'The Catcher in the Rye' Overview

Salinger’s Classic Made Teen Angst Literary

The Catcher in the Rye
The Catcher in the Rye.

The Catcher in the Rye perfectly combines an accessible and modern narrative style with rich symbolism, subtle clues to the truth behind the narrator’s words, and a clear link to traditional coming-of-age novels in the literary canon. Salinger captured the overly dramatic, self-centered point-of-view of the American teenager perfectly, and uses that voice to express the isolation and dissatisfactions that the modern day was just beginning to inflict on the population. The resulting work has retained its hold on the reading public’s imagination ever since.

Fast Facts: The Catcher in the Rye

  • Title: The Catcher in the Rye
  • Author: J.D. Salinger
  • Publisher: Little, Brown and Company
  • Year Published: 1951
  • Genre: Fiction
  • Type of Work: Novel
  • Original Language: English
  • Themes: Alienation, innocence, death
  • Characters: Holden Caulfield, Phoebe Caulfield, Ackley, Stradlater, Allie Caulfield
  • Fun Fact: There’s a prequel story, The Ocean Full of Bowling Balls, that tells the story of Allie Caulfield’s death (though he’s named Kenneth in the story). Salinger almost published it in 1948 but withdrew it and donated the story to Princeton University on the condition it not be published until 50 years after his death—the year 2060.

Plot Summary

Holden Caulfield begins the story as a student at Pencey Prep. He has been expelled because he has failed most of his classes. His roommate, Stradlater, wants him to write an essay for him so he can go on a date with an old friend of Holden’s. Holden writes the essay about the baseball glove his brother Allie once owned; Allie died years before of leukemia. Stradlater does not like the essay, and refuses to tell Holden whether he and his date had sex.

Upset, Holden leaves and goes to New York City. He rents a room in a cheap hotel. He makes arrangements with the elevator operator to have a prostitute named Sunny visit his room, but when she arrives he feels sorry for her and just talks to her. They demand more money and Holden gets punched in the stomach.

Holden gets drunk and finally sneaks into his family’s apartment and talks to his little sister, Phoebe, who he loves and regards as innocent. He tells her he has a fantasy of being "the catcher in the rye" who catches children when they fall off a cliff while playing. His parents come home and Holden leaves. He goes to a former teacher, Mr. Antolini and falls asleep. When he wakes up, Antolini is stroking his head and Holden is disturbed and leaves. The next day he takes Phoebe to the zoo and watches as she rides the carousel, and experiences the first truly happy moment of the story. He then implies that he is in fact in a mental health facility.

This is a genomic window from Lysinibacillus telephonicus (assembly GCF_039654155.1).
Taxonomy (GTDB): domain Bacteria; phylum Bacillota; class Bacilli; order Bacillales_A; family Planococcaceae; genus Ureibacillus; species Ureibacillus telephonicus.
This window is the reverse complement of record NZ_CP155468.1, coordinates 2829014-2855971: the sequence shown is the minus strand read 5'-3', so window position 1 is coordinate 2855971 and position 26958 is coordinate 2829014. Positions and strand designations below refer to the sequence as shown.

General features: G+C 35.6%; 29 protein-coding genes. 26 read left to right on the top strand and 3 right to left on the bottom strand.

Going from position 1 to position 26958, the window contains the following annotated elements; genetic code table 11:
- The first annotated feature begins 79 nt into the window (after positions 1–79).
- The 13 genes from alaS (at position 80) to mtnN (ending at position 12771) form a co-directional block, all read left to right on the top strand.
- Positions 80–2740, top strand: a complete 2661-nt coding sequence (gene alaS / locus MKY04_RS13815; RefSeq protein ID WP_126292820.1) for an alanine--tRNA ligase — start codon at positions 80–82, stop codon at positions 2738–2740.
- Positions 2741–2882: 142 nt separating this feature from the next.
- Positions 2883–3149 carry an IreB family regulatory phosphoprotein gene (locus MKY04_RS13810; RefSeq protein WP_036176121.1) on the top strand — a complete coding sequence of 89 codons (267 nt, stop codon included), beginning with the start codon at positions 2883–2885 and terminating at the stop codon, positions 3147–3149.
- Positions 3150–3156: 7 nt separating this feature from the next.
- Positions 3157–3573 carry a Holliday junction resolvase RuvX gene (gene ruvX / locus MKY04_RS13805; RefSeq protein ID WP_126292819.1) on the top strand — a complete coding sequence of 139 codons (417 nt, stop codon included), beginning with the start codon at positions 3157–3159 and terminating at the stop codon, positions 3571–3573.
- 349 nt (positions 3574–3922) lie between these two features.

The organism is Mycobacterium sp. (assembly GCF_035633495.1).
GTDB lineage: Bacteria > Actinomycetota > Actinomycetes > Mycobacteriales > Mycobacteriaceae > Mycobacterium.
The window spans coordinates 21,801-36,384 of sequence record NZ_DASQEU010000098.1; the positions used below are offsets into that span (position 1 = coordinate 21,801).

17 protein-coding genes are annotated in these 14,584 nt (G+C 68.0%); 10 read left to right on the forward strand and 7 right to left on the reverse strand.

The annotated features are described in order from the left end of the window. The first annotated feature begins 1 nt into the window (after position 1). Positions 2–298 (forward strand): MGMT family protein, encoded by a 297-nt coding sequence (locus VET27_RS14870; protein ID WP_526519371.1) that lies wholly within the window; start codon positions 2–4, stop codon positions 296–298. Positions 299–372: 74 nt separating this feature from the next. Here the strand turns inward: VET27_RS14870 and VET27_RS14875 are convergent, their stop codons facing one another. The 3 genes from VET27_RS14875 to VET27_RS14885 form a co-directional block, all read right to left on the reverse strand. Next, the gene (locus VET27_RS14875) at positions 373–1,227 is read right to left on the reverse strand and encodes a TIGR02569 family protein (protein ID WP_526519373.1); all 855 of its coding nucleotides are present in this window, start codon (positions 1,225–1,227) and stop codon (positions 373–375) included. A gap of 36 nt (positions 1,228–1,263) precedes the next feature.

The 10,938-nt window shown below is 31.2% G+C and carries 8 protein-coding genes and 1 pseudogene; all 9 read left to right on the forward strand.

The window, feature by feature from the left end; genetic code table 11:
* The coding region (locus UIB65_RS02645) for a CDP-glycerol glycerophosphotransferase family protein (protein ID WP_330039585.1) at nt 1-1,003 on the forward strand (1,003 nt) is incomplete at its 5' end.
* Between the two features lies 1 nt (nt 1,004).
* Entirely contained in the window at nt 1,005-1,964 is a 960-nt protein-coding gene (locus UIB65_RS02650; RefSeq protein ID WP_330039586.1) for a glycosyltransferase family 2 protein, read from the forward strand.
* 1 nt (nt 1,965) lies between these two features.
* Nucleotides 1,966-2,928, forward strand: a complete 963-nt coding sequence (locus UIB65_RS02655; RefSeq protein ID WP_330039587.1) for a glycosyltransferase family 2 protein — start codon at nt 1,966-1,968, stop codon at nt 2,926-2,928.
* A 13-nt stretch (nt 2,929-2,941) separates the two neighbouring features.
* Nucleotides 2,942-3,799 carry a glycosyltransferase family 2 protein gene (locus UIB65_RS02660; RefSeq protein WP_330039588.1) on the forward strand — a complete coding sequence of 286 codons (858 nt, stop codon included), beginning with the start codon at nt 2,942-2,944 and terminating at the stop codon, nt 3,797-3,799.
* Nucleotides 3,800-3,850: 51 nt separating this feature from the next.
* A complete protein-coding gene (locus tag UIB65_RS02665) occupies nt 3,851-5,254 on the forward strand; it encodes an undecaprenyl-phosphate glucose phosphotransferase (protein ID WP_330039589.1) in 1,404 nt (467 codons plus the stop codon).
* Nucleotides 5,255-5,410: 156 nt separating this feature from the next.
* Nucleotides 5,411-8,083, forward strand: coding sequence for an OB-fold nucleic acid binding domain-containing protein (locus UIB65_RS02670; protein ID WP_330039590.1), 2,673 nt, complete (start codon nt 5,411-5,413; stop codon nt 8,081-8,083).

Main Characters

Holden Caulfield

Holden is sixteen years old and is very clearly an unreliable narrator. He is intelligent and emotional. It is equally clear that Holden is desperately lonely. Holden is obsessed with death, especially that of his younger brother Allie, who died of leukemia years before the events of the novel establishing a family history of cancer. Holden struggles to present himself as a cynical, intelligent, and worldly person.

Ackley

Ackley is another student at Pencey Prep. Holden claims to despise him. There are hints that Holden views Ackley as a version of himself.

Stradlater

Stradlater is Holden’s roommate at Pencey and represents everything Holden wishes he was. While Holden is very smart and deeply emotional, Stradlater is an idealized adolescent boy—handsome, confident, athletic, and popular.

Phoebe Caulfield

Phoebe is Holden’s younger sister. She is one of the few people that Holden holds in high regard, considering her to be an almost ideal human being—smart, kind, and innocent.

Allie Caulfield

Holden’s younger brother does not appear in the novel, being dead by the time the story begins. It is pretty clear that Holden experienced a nervous breakdown of sorts when Allie died.

Major Themes

Innocence vs. Phoniness. "Phony" is Holden’s insult of choice and a word he uses to describe most of the people he meets and much of the world he encounters. For Holden, the word implies artifice, a lack of authenticity—pretension. He views phoniness as a sign of growing up, as if adulthood were a disease and phoniness its most obvious symptom.

Alienation. Holden is isolated and alienated throughout the entire novel. His adventures are consistently focused on making some sort of human connection. Holden uses alienation to protect himself from mockery and rejection, but his loneliness drives him to keep trying to connect.

Death. Death is the thread that runs through the story. For Holden, death is abstract; what Holden fears about death is the change that it brings. Holden continuously wishes for things to remain unchanged, and to be able to go back to better times—a time when Allie was alive.

Literary Style

Salinger employs naturalistic, slang-infused language to believably replicate the voice of a teenage boy, and injects the narration with "filler" words to lend it the same rhythm as the spoken word; the resulting effect is the sense that Holden is telling you this story. Holden is also an unreliable narrator, telling the reader that he is "the most terrific liar you ever saw." As a result, the reader can’t necessarily trust Holden’s descriptions.

About the Author

J.D. Salinger was born in 1919 in Manhattan, New York. He burst onto the literary stage with the publication of his famous short story, A Perfect Day for Bananafish in 1948. Just three years later he published The Catcher in the Rye and solidified his reputation as one of the greatest authors of the 20th century. Superstardom did not agree with Salinger, and he became a recluse, publishing his last story in 1965 and giving his last interview in 1980. He died in 2010 at the age of 91.